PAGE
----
Tammuz: Remembering Our Spiritual Center

How Jewish is the Hebrew Calendar? When we use a Hebrew word to identify a period of time, we may believe that we are making a more authentically Jewish choice. However, like so many words and concepts in ancient Judaism, the name “Tammuz” typifies the syncretic past of our people, fused together from various traditions.

Creative Common/photosteve101
Creative Common/photosteve101

We learn in the Book of Ezekiel:

“And God brought me to the entrance at the Gate of the House of the Lord which was at the north; and there were there women sitting, bewailing the Tammuz.” (8:14)

Why were the women bewailing “the Tammuz”? They were weeping, at least in part, because “the Tammuz” is not only a Hebrew month, but also the name of a pagan deity revered by some Jews in Babylon. The Jewish people had once again gone astray, and would pay dearly for their spiritual infidelities. In Nissan, we celebrated our liberation with Passover, and now in Tammuz we come to understand the risks inherent in the freedom to choose.

When we live immersed in foreign territory, we are granted the ability to incorporate the jewels of the outside world into our national treasure chest. However, if we do not vet carefully what we choose to adopt, and simply succumb completely to the pull of the outside world, we lose our spiritual center. We forget who we are and betray our mission. We forfeit the fortitude and integrity that come from resisting the mundane evils that surround us.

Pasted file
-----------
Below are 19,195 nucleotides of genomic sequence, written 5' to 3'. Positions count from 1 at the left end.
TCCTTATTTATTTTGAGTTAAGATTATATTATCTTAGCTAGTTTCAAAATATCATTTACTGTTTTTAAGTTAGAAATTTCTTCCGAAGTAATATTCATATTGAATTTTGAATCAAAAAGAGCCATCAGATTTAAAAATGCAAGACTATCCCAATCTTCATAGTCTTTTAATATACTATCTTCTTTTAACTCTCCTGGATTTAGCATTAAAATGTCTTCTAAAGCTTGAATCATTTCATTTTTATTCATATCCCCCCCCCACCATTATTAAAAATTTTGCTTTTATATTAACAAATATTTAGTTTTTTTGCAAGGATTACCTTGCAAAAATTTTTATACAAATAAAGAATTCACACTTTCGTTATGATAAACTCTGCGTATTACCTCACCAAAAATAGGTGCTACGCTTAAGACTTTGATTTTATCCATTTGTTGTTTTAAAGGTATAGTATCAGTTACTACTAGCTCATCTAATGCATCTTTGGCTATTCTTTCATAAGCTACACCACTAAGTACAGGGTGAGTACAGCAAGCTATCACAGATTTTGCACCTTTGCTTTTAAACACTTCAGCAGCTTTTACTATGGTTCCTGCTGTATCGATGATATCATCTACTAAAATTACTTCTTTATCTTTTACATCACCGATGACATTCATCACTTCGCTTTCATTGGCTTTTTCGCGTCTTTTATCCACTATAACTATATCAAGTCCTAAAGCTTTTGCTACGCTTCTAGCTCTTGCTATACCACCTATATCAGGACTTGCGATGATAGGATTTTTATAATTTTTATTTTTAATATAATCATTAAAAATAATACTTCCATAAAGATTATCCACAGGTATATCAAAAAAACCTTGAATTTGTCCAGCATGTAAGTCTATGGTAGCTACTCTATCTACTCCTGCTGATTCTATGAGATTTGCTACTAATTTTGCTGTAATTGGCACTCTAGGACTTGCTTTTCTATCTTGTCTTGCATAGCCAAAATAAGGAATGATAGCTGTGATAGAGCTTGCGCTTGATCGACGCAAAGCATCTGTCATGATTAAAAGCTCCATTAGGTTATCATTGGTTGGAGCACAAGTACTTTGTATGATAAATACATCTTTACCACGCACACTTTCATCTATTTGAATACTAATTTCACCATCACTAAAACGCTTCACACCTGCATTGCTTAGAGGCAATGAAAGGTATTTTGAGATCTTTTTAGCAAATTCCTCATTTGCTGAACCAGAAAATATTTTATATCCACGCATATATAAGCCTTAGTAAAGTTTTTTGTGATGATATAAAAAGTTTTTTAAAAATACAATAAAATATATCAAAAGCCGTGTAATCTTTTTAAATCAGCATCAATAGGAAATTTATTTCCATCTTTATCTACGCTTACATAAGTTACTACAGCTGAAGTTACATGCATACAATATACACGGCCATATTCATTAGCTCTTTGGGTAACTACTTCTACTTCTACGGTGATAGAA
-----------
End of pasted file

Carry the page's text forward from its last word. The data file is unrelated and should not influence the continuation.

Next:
As LGBT Jews, I believe that we possess a special need for the spiritual center provided by our covenant. It is too easy to become awash in the oppression, callousness, apathy, anonymity, and carelessness of our world, just by default. However, the strictures and values of our tradition provide us with the tools to be mindful, empathetic, compassionate, thoughtful, and resolute. Our textual inheritance reminds us that God loves us, breathes life into us daily, and cries with us when we are in pain.

In Tammuz, we weep for sins committed and defenses that have been broken. However, the psalmist teaches, “Those who sow in tears will reap in joy.” (126:5) Even though we cry in Tammuz, we nonetheless remain vigilant until the harvest. Then, as on Shavuot, we rejoice for the bounty and guidance that God has given us in Torah. As we approach Tammuz, let us remember the pain and price of forgetting our spiritual center, and also take comfort in the knowledge that we always possess the path to return.

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